Among the Saints’ relics adorning the reredos of our High Altar is one of St. Elizabeth, Queen of Portugal. (This is the reliquary in the photo to the right.) She lived from 1271-1336. In the Sanctoral Calendar of the Pauline Reform, her annual feast is celebrated on July 4th (in the U.S.A., July 5th), and in the Tridentine Missal, July 8th. She was the namesake of her great-aunt, St. Elizabeth of Hungary (who is on the stained glass window of our parish church, Oak Street side, by the confessional) and she was to prove herself worthy of such a name. Born a Princess Royal in the Kingdom of Aragon (present-day Catalonia, Spain), her very birth was the occasion for the reconciliation between her father and her grandfather the King who had been at odds with one another.

Bringing Christ’s peace into situations of conflict was to be her special unction. Married off to King Dennis of Portugal (a difficult man, to say the least) she conducted herself with dignity and piety. Her Catholic spirituality was much marked by the spirit of the Franciscan Revival going on in the Church at that time. Her example of self-renunciation and liberality to the poor left its good mark on the souls of those close to her and on the people of her Kingdom. Even during her lifetime, God granted her the gift of working miracles on behalf of the poor: 

She instantaneously cured a poor woman of a loathsome ulcer by kissing it. In the depth of winter she changed the money she was going to distribute to the poor into roses, in order to conceal it from the King. She gave sight to a virgin born blind, healed many other persons of grievous distempers by the mere sign of the Cross, and performed a great number of other miracles of a like nature. (Roman Breviary)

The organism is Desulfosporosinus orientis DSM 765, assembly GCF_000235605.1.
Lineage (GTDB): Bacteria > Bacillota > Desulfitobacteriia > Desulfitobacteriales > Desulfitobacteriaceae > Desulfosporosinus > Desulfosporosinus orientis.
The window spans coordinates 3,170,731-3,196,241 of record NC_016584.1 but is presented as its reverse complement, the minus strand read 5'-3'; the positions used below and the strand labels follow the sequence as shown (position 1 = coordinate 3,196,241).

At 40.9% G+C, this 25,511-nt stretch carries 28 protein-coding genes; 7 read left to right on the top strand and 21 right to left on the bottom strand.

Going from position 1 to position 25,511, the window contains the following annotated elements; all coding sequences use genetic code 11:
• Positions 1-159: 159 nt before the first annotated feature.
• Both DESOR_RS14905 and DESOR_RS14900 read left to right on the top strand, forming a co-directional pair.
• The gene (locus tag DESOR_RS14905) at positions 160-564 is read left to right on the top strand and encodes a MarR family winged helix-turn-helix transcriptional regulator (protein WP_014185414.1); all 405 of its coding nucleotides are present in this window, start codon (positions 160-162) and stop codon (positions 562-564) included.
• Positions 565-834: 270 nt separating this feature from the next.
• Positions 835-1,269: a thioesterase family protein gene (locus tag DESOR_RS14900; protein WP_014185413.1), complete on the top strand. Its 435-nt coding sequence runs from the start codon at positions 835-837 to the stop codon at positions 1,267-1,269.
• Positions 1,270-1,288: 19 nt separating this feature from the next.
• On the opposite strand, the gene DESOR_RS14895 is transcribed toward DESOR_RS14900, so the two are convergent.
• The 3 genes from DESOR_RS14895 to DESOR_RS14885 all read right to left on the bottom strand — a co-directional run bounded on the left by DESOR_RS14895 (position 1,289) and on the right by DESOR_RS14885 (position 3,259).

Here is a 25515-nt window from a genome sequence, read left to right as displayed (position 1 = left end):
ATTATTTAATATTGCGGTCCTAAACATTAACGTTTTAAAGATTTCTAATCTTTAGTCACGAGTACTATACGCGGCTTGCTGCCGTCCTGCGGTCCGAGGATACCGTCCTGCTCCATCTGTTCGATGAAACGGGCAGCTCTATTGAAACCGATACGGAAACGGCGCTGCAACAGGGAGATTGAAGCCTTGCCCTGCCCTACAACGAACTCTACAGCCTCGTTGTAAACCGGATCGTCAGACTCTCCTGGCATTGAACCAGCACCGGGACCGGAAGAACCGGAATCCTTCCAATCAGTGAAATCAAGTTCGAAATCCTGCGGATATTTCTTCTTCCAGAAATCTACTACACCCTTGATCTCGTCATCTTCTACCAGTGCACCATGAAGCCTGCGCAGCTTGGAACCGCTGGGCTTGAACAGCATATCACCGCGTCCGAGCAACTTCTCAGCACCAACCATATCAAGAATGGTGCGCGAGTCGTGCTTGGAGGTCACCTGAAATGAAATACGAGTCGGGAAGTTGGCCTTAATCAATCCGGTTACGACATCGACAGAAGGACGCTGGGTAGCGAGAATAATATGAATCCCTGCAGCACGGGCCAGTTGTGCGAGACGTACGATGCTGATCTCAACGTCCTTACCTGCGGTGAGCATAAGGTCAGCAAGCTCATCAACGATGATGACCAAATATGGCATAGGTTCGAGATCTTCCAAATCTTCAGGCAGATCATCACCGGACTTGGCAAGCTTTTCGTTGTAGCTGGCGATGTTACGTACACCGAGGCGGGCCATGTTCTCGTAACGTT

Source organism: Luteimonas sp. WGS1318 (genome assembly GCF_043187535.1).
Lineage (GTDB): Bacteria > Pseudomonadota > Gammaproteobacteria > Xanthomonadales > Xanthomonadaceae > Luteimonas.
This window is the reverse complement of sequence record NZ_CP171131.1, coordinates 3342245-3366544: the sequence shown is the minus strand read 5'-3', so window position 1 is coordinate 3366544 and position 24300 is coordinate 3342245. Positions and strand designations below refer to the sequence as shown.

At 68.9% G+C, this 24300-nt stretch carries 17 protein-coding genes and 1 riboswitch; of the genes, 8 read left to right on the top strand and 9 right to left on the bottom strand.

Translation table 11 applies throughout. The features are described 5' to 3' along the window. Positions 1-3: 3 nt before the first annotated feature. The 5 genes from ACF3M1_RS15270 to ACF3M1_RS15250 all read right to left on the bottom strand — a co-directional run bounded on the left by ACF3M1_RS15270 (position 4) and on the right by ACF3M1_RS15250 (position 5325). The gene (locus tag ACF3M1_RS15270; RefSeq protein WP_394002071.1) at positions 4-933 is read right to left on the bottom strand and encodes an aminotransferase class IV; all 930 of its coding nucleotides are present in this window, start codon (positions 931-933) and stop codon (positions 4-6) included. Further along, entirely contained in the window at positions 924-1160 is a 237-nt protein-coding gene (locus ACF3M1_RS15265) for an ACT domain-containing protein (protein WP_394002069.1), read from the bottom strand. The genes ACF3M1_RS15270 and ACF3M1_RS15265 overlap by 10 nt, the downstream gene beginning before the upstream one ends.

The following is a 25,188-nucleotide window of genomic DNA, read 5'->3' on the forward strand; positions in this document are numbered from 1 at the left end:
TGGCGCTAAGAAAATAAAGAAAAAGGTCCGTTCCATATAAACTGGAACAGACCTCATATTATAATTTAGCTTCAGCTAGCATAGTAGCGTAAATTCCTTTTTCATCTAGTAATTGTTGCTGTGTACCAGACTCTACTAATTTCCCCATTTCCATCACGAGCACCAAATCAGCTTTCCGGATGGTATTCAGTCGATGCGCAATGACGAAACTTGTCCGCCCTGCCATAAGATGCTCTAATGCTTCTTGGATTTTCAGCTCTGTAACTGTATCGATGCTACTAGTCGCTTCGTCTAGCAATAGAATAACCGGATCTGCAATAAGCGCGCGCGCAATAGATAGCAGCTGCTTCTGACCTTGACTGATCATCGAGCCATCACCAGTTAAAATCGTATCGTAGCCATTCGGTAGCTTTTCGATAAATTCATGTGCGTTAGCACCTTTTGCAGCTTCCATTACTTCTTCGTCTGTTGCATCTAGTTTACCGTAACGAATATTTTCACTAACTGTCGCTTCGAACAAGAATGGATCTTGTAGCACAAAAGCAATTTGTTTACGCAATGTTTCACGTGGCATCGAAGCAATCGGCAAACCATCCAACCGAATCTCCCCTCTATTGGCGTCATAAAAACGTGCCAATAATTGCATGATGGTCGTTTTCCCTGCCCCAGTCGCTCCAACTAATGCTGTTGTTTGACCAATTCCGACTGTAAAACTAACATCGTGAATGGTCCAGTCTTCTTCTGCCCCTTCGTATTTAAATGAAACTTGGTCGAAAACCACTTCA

Upon her husband the King’s death she put on the Franciscan habit of a Poor Clare and went to the shrine of St. James the Apostle at Compostella, where she lavished riches as a sinoffering for the repose of his soul. Upon her return from Compostella: 

Wholly engaged in feeding the poor, protecting widows, sheltering orphans and assisting the afflicted in every way, she lived not for herself but for the glory of God and the well-being of men. 

But causing wars to cease was no less a work of grace in her life. Once, when her son Alfonso had risen up against his father in armed rebellion, she went to the battlefield and rode her horse between the two armies about to engage, the arrows already flying to signify the attack. She stopped war between King Ferdinand IV of Castile and his cousin, and also between Ferdinand and her own brother James II, King of Aragon. The occasion of her death was another peace-making mission. Despite her ill-health and the dangerous heat, she went to the town of Estremoz to make peace between two warring kings—her son and son-in-law. There she received a vision of Our Lady, to prepare her for her death, and soon after died in the peace of Christ. 

How much her love for concord and peacemaking inspires! How much we should desire that spirit of peacemaking for ourselves! 

Fr. Higgins


About Our Parish

Mary Immaculate of Lourdes is Newton and Needham Massachusetts's oldest Roman Catholic Parish. Founded as Saint Mary's Parish in 1870 it was renamed "Mary Immaculate of Lourdes" when the new Church was dedicated on Thanksgiving Day, 1910. In addition to being a regular territorial parish of the Archdiocese of Boston it is also a "Mission Parish" since 2007 with a special apostolate for the Traditional Latin Mass (1962 Missal).

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"If you are willing to serenely bear the trial of being displeasing to yourself, then you will be for Jesus a pleasant place of shelter."
- St. Therese of Lisieux (+1897)

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